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The 175 Best Camp Games: A Handbook for Leaders
The 175 Best Camp Games: A Handbook for Leaders The 175 Best Camp Games: A Handbook for Leaders The 175 Best Camp Games: A Handbook for Leaders The 175 Best Camp Games: A Handbook for Leaders The 175 Best Camp Games: A Handbook for Leaders The 175 Best Camp Games: A Handbook for Leaders The 175 Best Camp Games: A Handbook for Leaders

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Publisher: Boston Mills Press

Author Statement: by Kathleen Fraser, Laura Fraser and Mary Fraser ; Illustrations by Bernice Lum
Audience: Trade
Specs: 60 color illustrations, bibliography, index
Pages: 160
Trim Size: 8 1/2" x 11" X 1/2"
Language code 1: eng
Publication Date: 20090824
Copyright Year: 2009
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The 175 Best Camp Games: A Handbook for Leaders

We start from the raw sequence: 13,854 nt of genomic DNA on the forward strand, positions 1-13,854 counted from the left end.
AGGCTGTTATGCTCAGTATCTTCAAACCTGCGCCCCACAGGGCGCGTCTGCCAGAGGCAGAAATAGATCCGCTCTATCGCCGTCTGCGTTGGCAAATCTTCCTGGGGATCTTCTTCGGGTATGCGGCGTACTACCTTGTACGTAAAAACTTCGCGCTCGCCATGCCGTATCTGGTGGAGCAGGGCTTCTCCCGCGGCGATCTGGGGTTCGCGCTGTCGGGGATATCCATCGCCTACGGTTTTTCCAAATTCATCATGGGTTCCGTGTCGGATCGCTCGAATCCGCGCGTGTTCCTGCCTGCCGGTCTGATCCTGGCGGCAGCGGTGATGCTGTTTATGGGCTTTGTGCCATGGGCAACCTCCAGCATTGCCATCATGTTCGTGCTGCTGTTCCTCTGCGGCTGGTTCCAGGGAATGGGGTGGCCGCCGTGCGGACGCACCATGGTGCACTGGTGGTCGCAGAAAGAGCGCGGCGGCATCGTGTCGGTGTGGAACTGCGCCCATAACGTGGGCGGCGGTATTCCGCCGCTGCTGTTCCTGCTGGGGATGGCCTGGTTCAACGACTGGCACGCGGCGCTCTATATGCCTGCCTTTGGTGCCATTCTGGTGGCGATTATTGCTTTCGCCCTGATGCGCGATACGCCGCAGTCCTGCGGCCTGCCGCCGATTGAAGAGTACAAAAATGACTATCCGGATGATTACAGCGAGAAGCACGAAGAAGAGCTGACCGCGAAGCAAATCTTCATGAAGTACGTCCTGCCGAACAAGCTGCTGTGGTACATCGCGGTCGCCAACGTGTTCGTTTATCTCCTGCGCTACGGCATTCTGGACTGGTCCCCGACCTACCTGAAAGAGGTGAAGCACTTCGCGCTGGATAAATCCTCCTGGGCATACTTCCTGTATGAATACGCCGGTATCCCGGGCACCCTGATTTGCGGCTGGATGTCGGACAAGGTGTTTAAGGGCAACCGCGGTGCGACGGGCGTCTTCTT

Games for kids 4 to 16, plus tips on keeping them fun and fair for all participants.

Games for kids 4 to 16, plus tips on keeping them fun and fair for all participants.

Camp games are meant to be fun. Here are the very best camp-tested games for boys and girls aged 4 to 16, with easy-to-follow instructions and illustrations. The Frasers include indoor and outdoor games for both small and large groups, with some old favorites and lots of new, soon-to-be favorites.

The 175 Best Camp Games also includes advice on:

  • Choosing the right game for the situation
  • Starting and ending games
  • Dealing with rule breakers
  • Modifying games for varied abilities
  • Assuring safety and good supervision.